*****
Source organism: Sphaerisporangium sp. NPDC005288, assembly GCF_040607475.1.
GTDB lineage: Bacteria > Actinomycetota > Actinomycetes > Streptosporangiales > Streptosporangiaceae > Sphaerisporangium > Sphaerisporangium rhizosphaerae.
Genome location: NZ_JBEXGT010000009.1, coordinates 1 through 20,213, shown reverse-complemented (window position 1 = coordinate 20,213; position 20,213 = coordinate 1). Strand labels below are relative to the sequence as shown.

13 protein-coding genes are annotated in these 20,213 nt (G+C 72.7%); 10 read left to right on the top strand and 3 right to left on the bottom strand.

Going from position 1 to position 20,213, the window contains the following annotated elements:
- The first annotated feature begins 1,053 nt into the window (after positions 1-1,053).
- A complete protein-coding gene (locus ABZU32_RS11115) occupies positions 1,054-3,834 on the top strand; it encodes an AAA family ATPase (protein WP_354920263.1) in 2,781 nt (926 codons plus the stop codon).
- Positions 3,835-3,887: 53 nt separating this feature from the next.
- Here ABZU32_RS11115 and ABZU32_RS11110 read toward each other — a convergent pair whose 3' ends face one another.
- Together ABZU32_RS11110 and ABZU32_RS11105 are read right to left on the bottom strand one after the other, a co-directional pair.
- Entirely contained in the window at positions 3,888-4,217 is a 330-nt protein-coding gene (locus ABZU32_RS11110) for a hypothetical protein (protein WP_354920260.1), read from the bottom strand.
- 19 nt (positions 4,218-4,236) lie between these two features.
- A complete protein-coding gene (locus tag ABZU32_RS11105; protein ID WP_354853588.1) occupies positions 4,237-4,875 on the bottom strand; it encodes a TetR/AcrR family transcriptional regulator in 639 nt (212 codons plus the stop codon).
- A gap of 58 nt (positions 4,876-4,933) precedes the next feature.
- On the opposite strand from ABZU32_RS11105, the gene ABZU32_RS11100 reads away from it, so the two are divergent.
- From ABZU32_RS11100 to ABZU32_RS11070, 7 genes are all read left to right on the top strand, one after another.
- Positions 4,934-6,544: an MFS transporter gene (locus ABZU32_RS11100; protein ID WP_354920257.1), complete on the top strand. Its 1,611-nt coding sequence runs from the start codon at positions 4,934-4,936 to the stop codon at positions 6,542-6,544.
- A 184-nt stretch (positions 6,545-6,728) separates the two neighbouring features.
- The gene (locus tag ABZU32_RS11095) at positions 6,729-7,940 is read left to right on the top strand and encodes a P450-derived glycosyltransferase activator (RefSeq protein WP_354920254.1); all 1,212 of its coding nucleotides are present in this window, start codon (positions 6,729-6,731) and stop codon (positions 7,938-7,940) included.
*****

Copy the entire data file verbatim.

Source organism: Sphaerisporangium sp. NPDC005288, assembly GCF_040607475.1.
GTDB lineage: Bacteria > Actinomycetota > Actinomycetes > Streptosporangiales > Streptosporangiaceae > Sphaerisporangium > Sphaerisporangium rhizosphaerae.
Genome location: NZ_JBEXGT010000009.1, coordinates 1 through 20,213, shown reverse-complemented (window position 1 = coordinate 20,213; position 20,213 = coordinate 1). Strand labels below are relative to the sequence as shown.

13 protein-coding genes are annotated in these 20,213 nt (G+C 72.7%); 10 read left to right on the top strand and 3 right to left on the bottom strand.

Going from position 1 to position 20,213, the window contains the following annotated elements:
- The first annotated feature begins 1,053 nt into the window (after positions 1-1,053).
- A complete protein-coding gene (locus ABZU32_RS11115) occupies positions 1,054-3,834 on the top strand; it encodes an AAA family ATPase (protein WP_354920263.1) in 2,781 nt (926 codons plus the stop codon).
- Positions 3,835-3,887: 53 nt separating this feature from the next.
- Here ABZU32_RS11115 and ABZU32_RS11110 read toward each other — a convergent pair whose 3' ends face one another.
- Together ABZU32_RS11110 and ABZU32_RS11105 are read right to left on the bottom strand one after the other, a co-directional pair.
- Entirely contained in the window at positions 3,888-4,217 is a 330-nt protein-coding gene (locus ABZU32_RS11110) for a hypothetical protein (protein WP_354920260.1), read from the bottom strand.
- 19 nt (positions 4,218-4,236) lie between these two features.
- A complete protein-coding gene (locus tag ABZU32_RS11105; protein ID WP_354853588.1) occupies positions 4,237-4,875 on the bottom strand; it encodes a TetR/AcrR family transcriptional regulator in 639 nt (212 codons plus the stop codon).
- A gap of 58 nt (positions 4,876-4,933) precedes the next feature.
- On the opposite strand from ABZU32_RS11105, the gene ABZU32_RS11100 reads away from it, so the two are divergent.
- From ABZU32_RS11100 to ABZU32_RS11070, 7 genes are all read left to right on the top strand, one after another.
- Positions 4,934-6,544: an MFS transporter gene (locus ABZU32_RS11100; protein ID WP_354920257.1), complete on the top strand. Its 1,611-nt coding sequence runs from the start codon at positions 4,934-4,936 to the stop codon at positions 6,542-6,544.
- A 184-nt stretch (positions 6,545-6,728) separates the two neighbouring features.
- The gene (locus tag ABZU32_RS11095) at positions 6,729-7,940 is read left to right on the top strand and encodes a P450-derived glycosyltransferase activator (RefSeq protein WP_354920254.1); all 1,212 of its coding nucleotides are present in this window, start codon (positions 6,729-6,731) and stop codon (positions 7,938-7,940) included.